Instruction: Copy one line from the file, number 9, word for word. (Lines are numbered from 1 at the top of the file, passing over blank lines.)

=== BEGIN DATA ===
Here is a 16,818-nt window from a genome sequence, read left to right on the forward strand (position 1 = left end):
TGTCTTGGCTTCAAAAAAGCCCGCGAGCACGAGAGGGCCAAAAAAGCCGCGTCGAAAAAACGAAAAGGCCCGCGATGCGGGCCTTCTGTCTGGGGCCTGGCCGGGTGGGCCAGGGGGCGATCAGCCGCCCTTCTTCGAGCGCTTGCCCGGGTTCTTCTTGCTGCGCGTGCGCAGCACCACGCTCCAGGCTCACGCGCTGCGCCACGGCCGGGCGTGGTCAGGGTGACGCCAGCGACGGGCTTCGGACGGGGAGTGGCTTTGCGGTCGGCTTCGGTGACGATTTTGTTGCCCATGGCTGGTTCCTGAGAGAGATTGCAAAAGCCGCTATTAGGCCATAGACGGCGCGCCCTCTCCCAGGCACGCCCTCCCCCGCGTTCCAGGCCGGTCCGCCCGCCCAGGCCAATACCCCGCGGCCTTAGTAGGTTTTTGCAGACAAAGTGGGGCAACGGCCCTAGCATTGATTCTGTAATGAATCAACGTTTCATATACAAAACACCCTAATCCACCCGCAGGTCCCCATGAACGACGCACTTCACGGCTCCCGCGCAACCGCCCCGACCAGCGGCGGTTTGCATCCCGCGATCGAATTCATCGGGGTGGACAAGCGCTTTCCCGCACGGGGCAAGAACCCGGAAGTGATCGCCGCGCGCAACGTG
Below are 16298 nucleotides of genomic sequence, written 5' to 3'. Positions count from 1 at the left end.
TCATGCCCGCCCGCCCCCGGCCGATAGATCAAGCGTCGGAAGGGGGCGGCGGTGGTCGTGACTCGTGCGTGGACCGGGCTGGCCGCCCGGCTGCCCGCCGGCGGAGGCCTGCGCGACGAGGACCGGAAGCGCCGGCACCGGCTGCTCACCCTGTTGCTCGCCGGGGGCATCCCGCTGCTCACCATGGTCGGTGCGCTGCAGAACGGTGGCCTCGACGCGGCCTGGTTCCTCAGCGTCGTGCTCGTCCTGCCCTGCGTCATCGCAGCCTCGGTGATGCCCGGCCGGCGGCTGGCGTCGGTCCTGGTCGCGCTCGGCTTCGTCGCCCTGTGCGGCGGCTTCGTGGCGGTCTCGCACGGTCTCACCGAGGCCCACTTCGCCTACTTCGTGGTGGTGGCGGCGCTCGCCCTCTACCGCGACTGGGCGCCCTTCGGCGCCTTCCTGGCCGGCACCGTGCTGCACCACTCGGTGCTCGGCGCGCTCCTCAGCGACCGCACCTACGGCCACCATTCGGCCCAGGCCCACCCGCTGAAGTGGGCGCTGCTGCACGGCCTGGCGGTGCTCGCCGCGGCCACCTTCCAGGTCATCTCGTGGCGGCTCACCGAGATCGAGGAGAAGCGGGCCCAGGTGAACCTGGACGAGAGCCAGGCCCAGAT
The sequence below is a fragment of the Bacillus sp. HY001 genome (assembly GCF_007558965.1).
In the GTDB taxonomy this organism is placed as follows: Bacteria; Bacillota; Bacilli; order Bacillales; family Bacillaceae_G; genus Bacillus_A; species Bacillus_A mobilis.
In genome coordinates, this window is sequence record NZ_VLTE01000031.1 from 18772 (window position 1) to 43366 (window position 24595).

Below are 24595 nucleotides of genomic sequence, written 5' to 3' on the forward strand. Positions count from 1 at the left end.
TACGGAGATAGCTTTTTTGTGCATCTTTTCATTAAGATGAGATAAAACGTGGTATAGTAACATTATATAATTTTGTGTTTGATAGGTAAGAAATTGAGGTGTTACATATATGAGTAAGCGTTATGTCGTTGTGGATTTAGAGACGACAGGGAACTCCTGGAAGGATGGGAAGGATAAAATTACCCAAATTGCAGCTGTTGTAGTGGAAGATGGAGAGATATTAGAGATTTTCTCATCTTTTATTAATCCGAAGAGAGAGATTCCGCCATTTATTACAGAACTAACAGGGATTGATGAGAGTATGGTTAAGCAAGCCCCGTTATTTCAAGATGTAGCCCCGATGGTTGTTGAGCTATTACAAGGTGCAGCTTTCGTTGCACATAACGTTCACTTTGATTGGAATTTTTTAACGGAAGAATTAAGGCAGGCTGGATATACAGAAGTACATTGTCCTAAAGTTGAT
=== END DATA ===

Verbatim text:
TACGGAGATAGCTTTTTTGTGCATCTTTTCATTAAGATGAGATAAAACGTGGTATAGTAACATTATATAATTTTGTGTTTGATAGGTAAGAAATTGAGGTGTTACATATATGAGTAAGCGTTATGTCGTTGTGGATTTAGAGACGACAGGGAACTCCTGGAAGGATGGGAAGGATAAAATTACCCAAATTGCAGCTGTTGTAGTGGAAGATGGAGAGATATTAGAGATTTTCTCATCTTTTATTAATCCGAAGAGAGAGATTCCGCCATTTATTACAGAACTAACAGGGATTGATGAGAGTATGGTTAAGCAAGCCCCGTTATTTCAAGATGTAGCCCCGATGGTTGTTGAGCTATTACAAGGTGCAGCTTTCGTTGCACATAACGTTCACTTTGATTGGAATTTTTTAACGGAAGAATTAAGGCAGGCTGGATATACAGAAGTACATTGTCCTAAAGTTGAT